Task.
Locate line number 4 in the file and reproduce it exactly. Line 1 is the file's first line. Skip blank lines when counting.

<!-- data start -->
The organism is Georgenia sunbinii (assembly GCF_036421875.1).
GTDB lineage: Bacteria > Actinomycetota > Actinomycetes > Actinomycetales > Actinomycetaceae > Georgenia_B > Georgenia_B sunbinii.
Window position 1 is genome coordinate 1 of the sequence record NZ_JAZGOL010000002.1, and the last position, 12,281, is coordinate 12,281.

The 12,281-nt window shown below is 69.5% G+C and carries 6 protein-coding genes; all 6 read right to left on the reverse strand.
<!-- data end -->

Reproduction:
The 12,281-nt window shown below is 69.5% G+C and carries 6 protein-coding genes; all 6 read right to left on the reverse strand.